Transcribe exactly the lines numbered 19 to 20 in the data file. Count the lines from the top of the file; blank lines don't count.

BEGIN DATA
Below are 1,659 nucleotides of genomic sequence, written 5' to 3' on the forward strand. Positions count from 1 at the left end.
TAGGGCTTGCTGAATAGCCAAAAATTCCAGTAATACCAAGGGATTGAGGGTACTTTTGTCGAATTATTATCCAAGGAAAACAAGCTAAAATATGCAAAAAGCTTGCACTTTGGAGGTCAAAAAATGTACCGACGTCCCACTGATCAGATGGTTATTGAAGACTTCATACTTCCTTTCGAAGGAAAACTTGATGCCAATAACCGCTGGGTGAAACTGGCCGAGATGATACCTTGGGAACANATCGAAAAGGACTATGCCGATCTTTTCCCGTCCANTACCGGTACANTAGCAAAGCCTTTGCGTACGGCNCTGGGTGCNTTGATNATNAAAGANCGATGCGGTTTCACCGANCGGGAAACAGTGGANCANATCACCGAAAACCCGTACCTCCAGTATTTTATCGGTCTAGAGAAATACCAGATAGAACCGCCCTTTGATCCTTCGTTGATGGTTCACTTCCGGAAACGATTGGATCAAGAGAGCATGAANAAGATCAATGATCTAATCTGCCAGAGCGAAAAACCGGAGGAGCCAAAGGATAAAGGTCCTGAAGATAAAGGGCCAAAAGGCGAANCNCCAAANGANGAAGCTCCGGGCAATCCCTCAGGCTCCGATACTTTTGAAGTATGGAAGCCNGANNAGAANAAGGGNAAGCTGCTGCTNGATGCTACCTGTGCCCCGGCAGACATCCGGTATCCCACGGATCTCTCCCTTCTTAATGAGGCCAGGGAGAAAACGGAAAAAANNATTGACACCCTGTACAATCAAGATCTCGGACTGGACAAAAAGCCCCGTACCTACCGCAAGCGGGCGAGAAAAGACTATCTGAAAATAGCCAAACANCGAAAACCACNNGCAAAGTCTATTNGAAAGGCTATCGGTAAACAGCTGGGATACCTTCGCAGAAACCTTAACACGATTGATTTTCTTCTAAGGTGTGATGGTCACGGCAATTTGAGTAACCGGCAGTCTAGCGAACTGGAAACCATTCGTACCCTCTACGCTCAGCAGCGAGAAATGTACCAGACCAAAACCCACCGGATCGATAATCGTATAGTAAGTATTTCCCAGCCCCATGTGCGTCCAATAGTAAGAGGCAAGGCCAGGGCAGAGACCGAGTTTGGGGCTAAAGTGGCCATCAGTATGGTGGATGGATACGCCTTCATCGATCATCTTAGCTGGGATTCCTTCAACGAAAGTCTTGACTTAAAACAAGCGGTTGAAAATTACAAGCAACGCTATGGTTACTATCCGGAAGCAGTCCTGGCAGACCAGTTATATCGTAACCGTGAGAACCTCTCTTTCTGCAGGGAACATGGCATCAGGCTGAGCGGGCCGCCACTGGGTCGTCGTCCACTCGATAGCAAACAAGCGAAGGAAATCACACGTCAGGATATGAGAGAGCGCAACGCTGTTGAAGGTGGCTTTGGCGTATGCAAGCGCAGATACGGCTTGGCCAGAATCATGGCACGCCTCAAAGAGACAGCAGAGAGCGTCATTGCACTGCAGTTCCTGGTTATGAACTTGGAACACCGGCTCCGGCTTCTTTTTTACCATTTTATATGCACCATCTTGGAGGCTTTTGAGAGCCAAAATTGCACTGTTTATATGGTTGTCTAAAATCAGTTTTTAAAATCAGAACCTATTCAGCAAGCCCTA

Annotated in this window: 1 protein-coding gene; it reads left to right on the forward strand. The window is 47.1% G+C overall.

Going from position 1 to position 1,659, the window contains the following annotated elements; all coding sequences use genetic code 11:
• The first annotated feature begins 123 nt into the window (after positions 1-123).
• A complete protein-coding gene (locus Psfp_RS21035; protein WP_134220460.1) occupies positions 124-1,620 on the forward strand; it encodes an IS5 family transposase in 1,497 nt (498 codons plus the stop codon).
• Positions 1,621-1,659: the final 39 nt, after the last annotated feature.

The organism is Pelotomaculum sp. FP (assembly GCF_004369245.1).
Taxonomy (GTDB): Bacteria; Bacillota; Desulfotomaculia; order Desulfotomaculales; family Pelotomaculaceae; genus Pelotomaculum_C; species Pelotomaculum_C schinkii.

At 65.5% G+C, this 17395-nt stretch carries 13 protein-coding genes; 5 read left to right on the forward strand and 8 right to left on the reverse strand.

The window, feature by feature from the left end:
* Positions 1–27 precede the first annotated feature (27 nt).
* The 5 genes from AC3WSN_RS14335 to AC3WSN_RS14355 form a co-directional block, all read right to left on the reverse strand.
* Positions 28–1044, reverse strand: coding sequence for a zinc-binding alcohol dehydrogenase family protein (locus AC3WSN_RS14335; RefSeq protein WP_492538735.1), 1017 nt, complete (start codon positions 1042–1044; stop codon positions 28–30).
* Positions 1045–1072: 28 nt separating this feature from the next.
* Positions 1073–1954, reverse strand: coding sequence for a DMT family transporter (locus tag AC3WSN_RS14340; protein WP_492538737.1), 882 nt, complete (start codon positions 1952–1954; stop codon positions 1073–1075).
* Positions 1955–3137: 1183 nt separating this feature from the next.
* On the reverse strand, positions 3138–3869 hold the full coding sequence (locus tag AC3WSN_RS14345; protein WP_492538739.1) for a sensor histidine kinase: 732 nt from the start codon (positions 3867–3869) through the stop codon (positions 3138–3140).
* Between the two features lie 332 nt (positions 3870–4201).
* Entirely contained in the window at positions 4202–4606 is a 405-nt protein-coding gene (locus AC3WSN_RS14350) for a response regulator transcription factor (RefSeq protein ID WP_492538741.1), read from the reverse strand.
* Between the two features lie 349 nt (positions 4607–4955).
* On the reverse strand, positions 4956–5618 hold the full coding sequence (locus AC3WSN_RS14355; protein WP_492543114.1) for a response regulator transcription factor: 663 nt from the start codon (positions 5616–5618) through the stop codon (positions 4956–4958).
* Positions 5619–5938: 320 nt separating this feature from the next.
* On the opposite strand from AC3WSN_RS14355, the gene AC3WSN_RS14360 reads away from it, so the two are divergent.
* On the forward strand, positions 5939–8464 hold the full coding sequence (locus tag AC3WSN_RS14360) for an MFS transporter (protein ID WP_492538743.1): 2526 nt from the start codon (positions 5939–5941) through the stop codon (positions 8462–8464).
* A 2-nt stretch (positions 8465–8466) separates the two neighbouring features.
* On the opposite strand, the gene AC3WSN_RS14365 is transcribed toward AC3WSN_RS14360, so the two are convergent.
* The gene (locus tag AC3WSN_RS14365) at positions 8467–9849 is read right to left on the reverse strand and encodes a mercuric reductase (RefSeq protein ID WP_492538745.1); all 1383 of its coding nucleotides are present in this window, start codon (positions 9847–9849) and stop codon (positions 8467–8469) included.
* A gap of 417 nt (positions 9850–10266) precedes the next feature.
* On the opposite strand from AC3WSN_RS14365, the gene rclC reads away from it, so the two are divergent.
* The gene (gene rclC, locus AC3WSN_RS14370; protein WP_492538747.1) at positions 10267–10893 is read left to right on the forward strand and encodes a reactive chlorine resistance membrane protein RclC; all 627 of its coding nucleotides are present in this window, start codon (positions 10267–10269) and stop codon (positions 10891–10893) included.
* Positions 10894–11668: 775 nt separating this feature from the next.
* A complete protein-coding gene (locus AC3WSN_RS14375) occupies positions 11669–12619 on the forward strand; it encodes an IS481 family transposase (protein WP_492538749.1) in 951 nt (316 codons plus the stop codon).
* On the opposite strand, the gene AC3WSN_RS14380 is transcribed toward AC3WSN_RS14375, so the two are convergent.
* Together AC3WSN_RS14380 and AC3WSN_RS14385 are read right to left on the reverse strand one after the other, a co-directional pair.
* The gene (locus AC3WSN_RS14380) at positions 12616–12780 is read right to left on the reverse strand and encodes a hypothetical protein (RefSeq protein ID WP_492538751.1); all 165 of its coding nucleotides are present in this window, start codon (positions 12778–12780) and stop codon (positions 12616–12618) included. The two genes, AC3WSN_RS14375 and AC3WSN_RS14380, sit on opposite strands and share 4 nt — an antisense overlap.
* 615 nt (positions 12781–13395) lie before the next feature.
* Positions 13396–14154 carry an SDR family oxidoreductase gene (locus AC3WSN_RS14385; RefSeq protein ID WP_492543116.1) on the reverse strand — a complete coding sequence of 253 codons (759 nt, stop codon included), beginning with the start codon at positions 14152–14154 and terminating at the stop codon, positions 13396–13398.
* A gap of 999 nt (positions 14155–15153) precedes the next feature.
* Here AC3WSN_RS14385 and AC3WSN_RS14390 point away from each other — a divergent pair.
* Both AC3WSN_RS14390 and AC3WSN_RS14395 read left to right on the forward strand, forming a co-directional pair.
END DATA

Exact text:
* Between the two features lie 332 nt (positions 3870–4201).
* Entirely contained in the window at positions 4202–4606 is a 405-nt protein-coding gene (locus AC3WSN_RS14350) for a response regulator transcription factor (RefSeq protein ID WP_492538741.1), read from the reverse strand.